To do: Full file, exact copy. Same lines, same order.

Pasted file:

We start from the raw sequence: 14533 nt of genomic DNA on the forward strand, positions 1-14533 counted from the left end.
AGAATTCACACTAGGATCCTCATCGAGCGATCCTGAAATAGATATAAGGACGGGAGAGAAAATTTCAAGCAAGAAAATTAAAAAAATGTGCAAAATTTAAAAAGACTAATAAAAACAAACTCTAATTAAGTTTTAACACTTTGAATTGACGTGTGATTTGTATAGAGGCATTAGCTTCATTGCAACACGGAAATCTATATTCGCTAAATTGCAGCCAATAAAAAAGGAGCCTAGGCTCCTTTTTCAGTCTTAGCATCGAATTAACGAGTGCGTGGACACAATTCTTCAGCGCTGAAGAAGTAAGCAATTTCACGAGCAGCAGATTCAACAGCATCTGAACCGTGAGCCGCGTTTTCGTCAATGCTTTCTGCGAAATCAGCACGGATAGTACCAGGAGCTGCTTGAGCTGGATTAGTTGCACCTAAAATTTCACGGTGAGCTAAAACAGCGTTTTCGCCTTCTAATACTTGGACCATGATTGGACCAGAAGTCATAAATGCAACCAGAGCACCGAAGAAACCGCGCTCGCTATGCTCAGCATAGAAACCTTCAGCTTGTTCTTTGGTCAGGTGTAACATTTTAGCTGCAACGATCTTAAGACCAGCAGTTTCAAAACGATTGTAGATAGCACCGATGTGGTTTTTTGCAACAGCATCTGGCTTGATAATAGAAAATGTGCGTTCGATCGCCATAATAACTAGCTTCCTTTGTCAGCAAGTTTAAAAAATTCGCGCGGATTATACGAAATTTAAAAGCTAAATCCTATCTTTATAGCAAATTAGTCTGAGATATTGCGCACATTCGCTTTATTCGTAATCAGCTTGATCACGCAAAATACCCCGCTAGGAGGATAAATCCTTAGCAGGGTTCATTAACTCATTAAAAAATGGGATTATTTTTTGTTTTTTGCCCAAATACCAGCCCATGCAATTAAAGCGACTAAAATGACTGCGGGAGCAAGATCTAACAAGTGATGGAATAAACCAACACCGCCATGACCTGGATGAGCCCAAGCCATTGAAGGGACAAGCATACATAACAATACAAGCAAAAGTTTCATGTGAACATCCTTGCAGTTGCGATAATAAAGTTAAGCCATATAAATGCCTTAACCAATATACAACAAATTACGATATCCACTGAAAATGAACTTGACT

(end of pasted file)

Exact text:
We start from the raw sequence: 14533 nt of genomic DNA on the forward strand, positions 1-14533 counted from the left end.
AGAATTCACACTAGGATCCTCATCGAGCGATCCTGAAATAGATATAAGGACGGGAGAGAAAATTTCAAGCAAGAAAATTAAAAAAATGTGCAAAATTTAAAAAGACTAATAAAAACAAACTCTAATTAAGTTTTAACACTTTGAATTGACGTGTGATTTGTATAGAGGCATTAGCTTCATTGCAACACGGAAATCTATATTCGCTAAATTGCAGCCAATAAAAAAGGAGCCTAGGCTCCTTTTTCAGTCTTAGCATCGAATTAACGAGTGCGTGGACACAATTCTTCAGCGCTGAAGAAGTAAGCAATTTCACGAGCAGCAGATTCAACAGCATCTGAACCGTGAGCCGCGTTTTCGTCAATGCTTTCTGCGAAATCAGCACGGATAGTACCAGGAGCTGCTTGAGCTGGATTAGTTGCACCTAAAATTTCACGGTGAGCTAAAACAGCGTTTTCGCCTTCTAATACTTGGACCATGATTGGACCAGAAGTCATAAATGCAACCAGAGCACCGAAGAAACCGCGCTCGCTATGCTCAGCATAGAAACCTTCAGCTTGTTCTTTGGTCAGGTGTAACATTTTAGCTGCAACGATCTTAAGACCAGCAGTTTCAAAACGATTGTAGATAGCACCGATGTGGTTTTTTGCAACAGCATCTGGCTTGATAATAGAAAATGTGCGTTCGATCGCCATAATAACTAGCTTCCTTTGTCAGCAAGTTTAAAAAATTCGCGCGGATTATACGAAATTTAAAAGCTAAATCCTATCTTTATAGCAAATTAGTCTGAGATATTGCGCACATTCGCTTTATTCGTAATCAGCTTGATCACGCAAAATACCCCGCTAGGAGGATAAATCCTTAGCAGGGTTCATTAACTCATTAAAAAATGGGATTATTTTTTGTTTTTTGCCCAAATACCAGCCCATGCAATTAAAGCGACTAAAATGACTGCGGGAGCAAGATCTAACAAGTGATGGAATAAACCAACACCGCCATGACCTGGATGAGCCCAAGCCATTGAAGGGACAAGCATACATAACAATACAAGCAAAAGTTTCATGTGAACATCCTTGCAGTTGCGATAATAAAGTTAAGCCATATAAATGCCTTAACCAATATACAACAAATTACGATATCCACTGAAAATGAACTTGACT